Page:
If you don’t know what factitious means, now is the time to look it up. This post will be a bit scary. I might sort of almost accidentally reveal my age. That kind of thing happens when we mention specific years and how we remember or are connected to them. I want to talk about why I avoid years in my writing by sharing an example of a book that did not.
Something I read recently mentioned one specific year. That year became the anchor for every other number in the book, and it distracted me the whole time. The main character was 23 years old. Let’s just say that’s “at least” 20 years younger than I am. The one year stated in the book was the year the character’s mother graduated from high school, which was only one year after my mother graduated from high school. Other details in the book suggested that the character’s mom and my mom were about the same age when we were born, 20-some years apart. Do you understand why this messed with my head?
The book was published ten years ago, but that only accounts for half the gap. Plus, the story felt current enough that I would not have checked the publication year if I hadn’t been bothered by the year in the book. This is the point that’s more important than my preoccupation with making all the numbers add up. Specific years will make a contemporary story sound old very quickly. Dates equal dated. That should be obvious.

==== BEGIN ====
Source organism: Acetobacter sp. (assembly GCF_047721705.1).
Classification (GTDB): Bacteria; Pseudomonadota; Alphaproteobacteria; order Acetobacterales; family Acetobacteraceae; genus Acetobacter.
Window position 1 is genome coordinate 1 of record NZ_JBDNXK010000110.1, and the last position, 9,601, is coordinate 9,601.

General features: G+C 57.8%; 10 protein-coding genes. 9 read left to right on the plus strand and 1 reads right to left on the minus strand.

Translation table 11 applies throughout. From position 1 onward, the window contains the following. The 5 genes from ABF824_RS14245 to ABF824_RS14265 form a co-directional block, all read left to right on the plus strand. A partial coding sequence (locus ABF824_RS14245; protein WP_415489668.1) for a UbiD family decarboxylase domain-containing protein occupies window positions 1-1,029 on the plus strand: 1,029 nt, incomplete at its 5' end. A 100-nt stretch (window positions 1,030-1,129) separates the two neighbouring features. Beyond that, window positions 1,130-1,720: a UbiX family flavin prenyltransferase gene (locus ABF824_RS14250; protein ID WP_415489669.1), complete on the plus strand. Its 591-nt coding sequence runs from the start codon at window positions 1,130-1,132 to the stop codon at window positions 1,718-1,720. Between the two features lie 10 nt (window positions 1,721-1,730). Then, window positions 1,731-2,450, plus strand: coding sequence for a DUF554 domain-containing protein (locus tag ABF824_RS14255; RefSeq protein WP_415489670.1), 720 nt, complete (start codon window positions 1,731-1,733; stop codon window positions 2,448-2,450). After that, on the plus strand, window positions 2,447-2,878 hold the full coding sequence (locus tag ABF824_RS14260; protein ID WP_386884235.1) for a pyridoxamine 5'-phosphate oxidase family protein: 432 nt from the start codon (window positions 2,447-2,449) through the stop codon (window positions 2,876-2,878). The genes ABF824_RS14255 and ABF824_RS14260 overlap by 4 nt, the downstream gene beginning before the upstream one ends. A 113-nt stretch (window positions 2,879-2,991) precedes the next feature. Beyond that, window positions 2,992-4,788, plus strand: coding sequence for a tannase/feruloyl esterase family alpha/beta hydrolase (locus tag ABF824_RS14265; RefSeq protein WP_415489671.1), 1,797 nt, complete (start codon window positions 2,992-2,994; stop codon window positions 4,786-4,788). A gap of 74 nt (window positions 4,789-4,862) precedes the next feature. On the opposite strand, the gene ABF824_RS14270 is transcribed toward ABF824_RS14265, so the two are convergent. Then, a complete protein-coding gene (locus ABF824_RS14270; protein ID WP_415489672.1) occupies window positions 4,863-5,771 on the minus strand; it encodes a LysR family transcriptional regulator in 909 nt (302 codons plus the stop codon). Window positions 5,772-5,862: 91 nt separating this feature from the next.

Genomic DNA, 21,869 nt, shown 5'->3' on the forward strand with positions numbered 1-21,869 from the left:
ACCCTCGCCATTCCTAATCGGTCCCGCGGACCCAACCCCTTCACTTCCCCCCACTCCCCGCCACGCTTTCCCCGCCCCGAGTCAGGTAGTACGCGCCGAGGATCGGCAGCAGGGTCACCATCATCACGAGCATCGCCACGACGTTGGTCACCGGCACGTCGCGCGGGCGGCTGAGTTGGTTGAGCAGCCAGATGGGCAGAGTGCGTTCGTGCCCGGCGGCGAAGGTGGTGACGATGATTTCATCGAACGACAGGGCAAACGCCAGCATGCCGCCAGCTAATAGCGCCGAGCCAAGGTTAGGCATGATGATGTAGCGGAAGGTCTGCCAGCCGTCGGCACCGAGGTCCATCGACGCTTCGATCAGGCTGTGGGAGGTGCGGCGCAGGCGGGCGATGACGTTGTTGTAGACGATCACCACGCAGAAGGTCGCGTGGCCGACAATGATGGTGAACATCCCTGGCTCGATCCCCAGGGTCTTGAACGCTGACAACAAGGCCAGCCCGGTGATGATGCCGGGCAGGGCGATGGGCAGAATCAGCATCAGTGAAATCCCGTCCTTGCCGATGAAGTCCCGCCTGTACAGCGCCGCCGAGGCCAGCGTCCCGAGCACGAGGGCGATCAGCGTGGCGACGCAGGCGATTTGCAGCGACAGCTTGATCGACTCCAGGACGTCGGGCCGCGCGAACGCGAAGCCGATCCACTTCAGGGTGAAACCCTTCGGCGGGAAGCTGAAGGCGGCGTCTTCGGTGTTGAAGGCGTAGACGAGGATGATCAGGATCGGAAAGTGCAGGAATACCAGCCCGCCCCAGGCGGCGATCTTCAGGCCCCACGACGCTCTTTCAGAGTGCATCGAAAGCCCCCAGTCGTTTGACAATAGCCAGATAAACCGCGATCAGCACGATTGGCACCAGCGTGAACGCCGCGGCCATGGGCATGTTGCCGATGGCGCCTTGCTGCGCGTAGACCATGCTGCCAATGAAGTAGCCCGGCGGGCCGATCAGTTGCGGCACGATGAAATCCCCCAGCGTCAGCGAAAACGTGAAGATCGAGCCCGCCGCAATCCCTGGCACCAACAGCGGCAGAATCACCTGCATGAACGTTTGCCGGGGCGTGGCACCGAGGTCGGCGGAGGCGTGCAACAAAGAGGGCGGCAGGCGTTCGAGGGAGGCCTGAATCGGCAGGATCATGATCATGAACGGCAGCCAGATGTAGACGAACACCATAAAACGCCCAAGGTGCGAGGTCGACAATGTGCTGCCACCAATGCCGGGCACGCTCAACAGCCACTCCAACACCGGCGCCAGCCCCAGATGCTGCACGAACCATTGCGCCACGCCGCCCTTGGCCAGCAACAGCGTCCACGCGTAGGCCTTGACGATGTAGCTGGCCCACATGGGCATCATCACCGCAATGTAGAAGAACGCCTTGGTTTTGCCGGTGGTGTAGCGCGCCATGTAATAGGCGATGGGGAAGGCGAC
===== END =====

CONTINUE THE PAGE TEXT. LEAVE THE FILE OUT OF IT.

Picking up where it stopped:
Instead of saying when something happened, I try to say how long ago it was or how old the character was when it happened. Then the reader can insert the current year if he or she feels the need for math. I admit, however, that I still reference a calendar while I’m writing. It isn’t the year but the days of the week that I’m following. If it becomes relevant in the story that August ends on a Tuesday or Christmas falls on a Saturday, any other days of the week that get inserted will line up. That’s the real secret to a good timeline. You’re welcome.